From these landscape traditions, an open space system has been fashioned in Cape Town over time, taking in the mountain wilderness, the pastoral park, and the formal square. However, the challenge in recent times has been to knit these pieces together to create a more comprehensive, diverse, and connected system of open spaces to meet the environmental and social needs of a developing African city.

Cape Town’s Early Open Spaces

Since early times, the morphology of Cape Town has been dictated by the topography - the Table Mountain massif on the one hand and the coastline on the other. These two dominant open-space features shaped the layout and eventual spread of the city (Figure 1).

The original settlement consisted of the 'Company Gardens', which supplied fresh vegetables to the growing colony and the passing ships of the Dutch East India Company, along with the Grand Parade and Greenmarket Square, could conceivably be described as the town’s first open spaces, the one ‘soft’ and the other a ‘hard’ urban space (Figure 1).

The layout of the Company’s Garden, dating back to the 1600s, was influenced by the garden styles of Europe, particularly Holland; the Garden was divided in rectilinear fashion into four squares, later becoming more of a Baroque leisure garden, but still with its central avenue forming a strong axis. With the British occupation of the 1800s, the Garden took on elements of the English picturesque landscape tradition, which was less structured and more informal, eventually becoming a botanical garden. In the early 1900s, the pier at the end of Adderley Street formed part of a promenade on an axis extending up to the Company's Gardens.

Figure 1: A plan of Cape Town in 1770 showing the early grided settlement in red and the farmed Company's Gardens in green. (Source: Pinterest, 2023)

Besides the Grand Parade, other town squares, such as Greenmarket Square and Church Square, were formally designed as part of the street grid pattern typical of Dutch and later British colonial settlements. The town squares were seen at the time as isolated set pieces for gatherings and were not connected. The town's oldest public park, De Waal Park, opened in 1895, is still largely intact, reflecting the Victorian era of white perimeter walls, an Art Nouveau gateway, a cast iron bandstand, and shade trees.

Many of the squares were turned into parking lots after the Second World War to accommodate the space demands of exploding car ownership, but they have rightfully been returned to the people since the 1960s and 1970s, providing essential ‘stepping stones’ in Cape Town’s evolving pedestrian network.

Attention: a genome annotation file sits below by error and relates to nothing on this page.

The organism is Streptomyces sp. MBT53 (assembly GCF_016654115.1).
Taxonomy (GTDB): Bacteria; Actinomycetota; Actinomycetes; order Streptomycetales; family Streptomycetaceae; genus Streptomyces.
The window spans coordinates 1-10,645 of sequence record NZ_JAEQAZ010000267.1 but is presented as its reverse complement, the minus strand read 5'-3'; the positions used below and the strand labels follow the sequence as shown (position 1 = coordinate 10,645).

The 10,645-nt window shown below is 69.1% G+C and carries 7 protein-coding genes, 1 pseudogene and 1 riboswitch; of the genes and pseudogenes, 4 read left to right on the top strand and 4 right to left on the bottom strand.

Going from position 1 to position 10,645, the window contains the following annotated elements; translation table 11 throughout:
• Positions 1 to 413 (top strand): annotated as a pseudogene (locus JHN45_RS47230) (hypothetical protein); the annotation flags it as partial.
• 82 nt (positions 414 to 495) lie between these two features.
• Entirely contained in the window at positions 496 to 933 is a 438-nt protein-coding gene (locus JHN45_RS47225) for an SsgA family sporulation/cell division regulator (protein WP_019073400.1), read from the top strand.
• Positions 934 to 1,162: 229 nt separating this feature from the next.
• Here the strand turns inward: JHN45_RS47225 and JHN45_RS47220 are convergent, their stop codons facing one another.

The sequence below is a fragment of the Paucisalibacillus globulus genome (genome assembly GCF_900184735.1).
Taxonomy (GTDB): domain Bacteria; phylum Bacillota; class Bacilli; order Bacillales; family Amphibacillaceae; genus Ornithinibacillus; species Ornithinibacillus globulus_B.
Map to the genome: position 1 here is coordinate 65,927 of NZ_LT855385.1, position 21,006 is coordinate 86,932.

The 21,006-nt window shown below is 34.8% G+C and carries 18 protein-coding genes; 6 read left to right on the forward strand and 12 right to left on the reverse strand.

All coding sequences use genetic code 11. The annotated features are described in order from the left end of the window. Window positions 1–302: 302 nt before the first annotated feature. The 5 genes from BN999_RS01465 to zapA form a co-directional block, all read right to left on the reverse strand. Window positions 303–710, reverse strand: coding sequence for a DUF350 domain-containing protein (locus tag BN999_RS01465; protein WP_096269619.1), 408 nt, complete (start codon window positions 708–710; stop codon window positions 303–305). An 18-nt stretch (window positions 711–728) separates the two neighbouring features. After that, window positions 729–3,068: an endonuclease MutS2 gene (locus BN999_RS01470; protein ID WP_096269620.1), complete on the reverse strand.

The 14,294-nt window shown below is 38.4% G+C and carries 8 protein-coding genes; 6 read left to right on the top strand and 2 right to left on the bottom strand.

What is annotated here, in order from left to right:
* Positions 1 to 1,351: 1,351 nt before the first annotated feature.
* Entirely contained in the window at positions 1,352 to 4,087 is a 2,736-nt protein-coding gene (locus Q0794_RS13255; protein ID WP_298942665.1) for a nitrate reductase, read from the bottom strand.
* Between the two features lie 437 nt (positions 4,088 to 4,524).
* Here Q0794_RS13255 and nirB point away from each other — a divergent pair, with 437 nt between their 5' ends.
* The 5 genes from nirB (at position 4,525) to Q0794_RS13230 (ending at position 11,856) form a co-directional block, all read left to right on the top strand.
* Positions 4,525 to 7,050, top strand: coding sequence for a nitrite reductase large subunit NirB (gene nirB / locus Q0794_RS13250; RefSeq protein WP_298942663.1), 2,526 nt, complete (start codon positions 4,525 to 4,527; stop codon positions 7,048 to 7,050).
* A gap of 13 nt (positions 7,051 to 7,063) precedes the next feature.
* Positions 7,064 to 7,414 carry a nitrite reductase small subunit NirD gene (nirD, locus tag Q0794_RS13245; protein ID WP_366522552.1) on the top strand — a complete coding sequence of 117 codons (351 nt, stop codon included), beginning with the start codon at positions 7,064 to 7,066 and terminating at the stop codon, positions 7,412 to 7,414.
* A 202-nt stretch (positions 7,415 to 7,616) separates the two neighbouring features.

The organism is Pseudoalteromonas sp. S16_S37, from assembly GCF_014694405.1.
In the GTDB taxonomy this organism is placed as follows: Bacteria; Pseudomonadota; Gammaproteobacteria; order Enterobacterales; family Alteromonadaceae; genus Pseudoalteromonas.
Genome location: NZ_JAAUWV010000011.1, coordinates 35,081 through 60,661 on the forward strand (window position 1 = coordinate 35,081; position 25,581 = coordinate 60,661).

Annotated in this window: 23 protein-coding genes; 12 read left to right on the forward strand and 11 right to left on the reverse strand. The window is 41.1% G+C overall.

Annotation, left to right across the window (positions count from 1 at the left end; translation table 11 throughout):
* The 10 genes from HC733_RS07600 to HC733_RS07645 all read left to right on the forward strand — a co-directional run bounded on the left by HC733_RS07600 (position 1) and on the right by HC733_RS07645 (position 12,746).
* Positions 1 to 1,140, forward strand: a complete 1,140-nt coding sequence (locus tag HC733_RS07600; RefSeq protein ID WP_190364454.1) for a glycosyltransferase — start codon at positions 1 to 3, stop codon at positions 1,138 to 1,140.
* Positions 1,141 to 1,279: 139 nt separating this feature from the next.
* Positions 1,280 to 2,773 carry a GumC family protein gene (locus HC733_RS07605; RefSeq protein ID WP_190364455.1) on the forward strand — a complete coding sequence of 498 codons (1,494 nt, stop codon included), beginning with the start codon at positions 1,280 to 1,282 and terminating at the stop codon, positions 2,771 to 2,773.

The period after the Second World War saw suburban sprawl and the construction of motorways dramatically changing the nature of the city, the latter improving travel times but playing havoc with the urban fabric. The ‘Foreshore’ had been filled to create a deep-water harbour for the city, effectively cutting off the pedestrian from the shoreline, which up to then had been a central feature of the city, including promenading on Sundays. During those years, the Foreshore was a sad, windswept place - one immense gravel parking lot on weekdays.

Greening the City

The 1970s and 1980s seemed to be the turning point when numerous cities around the world, including Cape Town, embarked on greening strategies and pedestrian schemes to upgrade their central business districts when the emphasis changed from roads being seen as the main structuring elements of the city to that of open space systems. An interdepartmental team, including landscape architects, was established to prepare the ‘Greening the City: An Open Space and Recreation Plan for Cape Town' (City of Cape Town, 1982) -   the first time that a comprehensive open space and recreation plan had been prepared for the City (Figure 2).

Figure 2: The Open Space and Recreation Plan for Cape Town showing the open space 'framework' and 'web'. (Source: City of Cape Town, 1982).

In the ‘Greening’ study, two levels of open space were considered: the 'landscape framework’ at the larger city scale, such as river corridors, and the 'landscape web’ at the neighbourhood scale, such as small play areas and squares, forming an integral part of the urban fabric. The Greening Project and the City's Pedestrian Network project provided a springboard for the many urban open space developments that were to follow in the next three decades (Figure 3).